From Dr J. Bush, MRPharmS
I am afraid that I need to challenge the assertion made by Rachel Airley in her letter (PJ, 10 March 2012, p308) that “there is no clear cut evidence that UCAS points obtained at school have any bearing on final degree performance”.
Research from the Higher Education Funding Council for England — the body responsible for the distribution of funding to universities in England — shows that educational attainment before entry to higher education (ie, A-level grades) is the most important factor in determining academic success on undergraduate degree programmes.1,2 Indeed, research I have recently conducted on a cohort of MPharm students at Aston University (which will hopefully be published in a peer-reviewed academic journal shortly) demonstrates a strong positive correlation between UCAS Tariff points per A-level and final degree classification.
As Dr Airley highlights in her letter, competition for places on MPharm programmes remains fierce and, in response to high levels of demand, her own institution has increased its standard entry offer. If UCAS Tariff points have little predictive ability of performance on the MPharm programme then, aside from minimising the administrative burden that the admissions process places on an institution, what is the logic behind increasing standard entry offers?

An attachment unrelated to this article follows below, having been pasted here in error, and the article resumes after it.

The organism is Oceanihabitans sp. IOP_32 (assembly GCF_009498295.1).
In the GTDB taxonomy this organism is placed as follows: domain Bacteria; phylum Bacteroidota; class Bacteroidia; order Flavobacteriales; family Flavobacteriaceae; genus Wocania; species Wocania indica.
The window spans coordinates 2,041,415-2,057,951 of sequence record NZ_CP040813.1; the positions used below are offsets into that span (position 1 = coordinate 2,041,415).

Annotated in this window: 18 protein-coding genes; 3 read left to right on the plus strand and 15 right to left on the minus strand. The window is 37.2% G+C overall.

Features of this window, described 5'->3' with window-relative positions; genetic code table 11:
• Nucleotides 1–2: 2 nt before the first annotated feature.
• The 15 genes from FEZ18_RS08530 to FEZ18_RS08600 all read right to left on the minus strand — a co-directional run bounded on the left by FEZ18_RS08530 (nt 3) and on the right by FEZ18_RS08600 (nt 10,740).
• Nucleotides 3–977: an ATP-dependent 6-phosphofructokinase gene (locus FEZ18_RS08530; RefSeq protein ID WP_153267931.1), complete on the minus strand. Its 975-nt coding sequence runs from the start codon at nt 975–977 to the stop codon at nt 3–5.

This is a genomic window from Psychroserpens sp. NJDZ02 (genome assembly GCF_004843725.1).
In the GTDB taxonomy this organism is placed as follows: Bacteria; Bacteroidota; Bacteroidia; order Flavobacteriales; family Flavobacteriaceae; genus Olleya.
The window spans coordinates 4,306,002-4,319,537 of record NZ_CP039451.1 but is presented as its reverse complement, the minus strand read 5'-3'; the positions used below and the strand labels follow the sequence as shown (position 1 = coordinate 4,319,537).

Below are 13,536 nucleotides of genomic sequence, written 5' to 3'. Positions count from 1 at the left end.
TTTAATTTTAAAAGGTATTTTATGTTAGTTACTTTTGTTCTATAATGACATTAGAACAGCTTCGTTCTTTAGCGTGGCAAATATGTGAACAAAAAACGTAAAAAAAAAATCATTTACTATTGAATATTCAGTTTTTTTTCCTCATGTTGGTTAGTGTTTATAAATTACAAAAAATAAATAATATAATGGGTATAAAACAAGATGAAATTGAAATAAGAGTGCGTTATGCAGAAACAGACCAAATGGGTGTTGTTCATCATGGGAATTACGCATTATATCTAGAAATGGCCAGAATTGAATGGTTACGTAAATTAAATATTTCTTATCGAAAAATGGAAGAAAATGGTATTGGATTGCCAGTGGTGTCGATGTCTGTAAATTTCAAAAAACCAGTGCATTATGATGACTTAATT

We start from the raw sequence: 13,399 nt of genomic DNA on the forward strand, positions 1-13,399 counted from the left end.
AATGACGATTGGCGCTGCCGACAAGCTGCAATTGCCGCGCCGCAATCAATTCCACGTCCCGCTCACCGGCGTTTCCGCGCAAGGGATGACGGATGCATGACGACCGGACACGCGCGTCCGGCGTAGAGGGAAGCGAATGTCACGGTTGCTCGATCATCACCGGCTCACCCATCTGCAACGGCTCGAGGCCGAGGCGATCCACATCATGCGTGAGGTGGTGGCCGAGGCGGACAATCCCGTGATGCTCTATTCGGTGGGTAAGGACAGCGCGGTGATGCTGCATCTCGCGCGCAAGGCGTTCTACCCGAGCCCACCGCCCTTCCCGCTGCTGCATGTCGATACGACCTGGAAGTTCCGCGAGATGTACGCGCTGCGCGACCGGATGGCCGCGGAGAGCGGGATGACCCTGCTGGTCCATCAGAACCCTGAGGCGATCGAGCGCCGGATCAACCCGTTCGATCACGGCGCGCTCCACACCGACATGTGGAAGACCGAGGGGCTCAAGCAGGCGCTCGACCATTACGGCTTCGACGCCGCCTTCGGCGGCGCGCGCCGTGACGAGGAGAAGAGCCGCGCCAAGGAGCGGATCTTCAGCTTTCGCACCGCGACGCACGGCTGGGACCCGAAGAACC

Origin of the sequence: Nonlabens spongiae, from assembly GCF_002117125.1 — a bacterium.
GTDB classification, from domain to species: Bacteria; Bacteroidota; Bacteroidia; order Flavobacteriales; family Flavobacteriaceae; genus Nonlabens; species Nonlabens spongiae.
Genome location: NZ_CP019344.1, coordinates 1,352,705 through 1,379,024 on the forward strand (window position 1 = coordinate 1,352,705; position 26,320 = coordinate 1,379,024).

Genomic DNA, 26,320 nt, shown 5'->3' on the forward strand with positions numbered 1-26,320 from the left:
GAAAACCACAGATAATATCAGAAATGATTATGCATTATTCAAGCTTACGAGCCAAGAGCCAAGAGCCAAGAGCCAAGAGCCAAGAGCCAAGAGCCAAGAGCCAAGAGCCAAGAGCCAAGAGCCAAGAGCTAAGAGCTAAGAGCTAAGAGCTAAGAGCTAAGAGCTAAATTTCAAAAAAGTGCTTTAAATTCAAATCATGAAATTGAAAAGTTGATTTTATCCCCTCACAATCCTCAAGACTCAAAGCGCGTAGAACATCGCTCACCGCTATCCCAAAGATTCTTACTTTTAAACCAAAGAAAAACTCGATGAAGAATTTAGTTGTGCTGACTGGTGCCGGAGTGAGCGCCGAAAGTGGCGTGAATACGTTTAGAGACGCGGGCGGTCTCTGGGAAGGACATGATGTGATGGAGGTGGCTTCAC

Lecturer in Pharmacy Practice
1 Higher Education Funding Council for England. Schooling effects on higher education achievement. 2003.
2 Higher Education Funding Council for England. Schooling effects on higher education achievement: further analysis — entry at 19. 2005.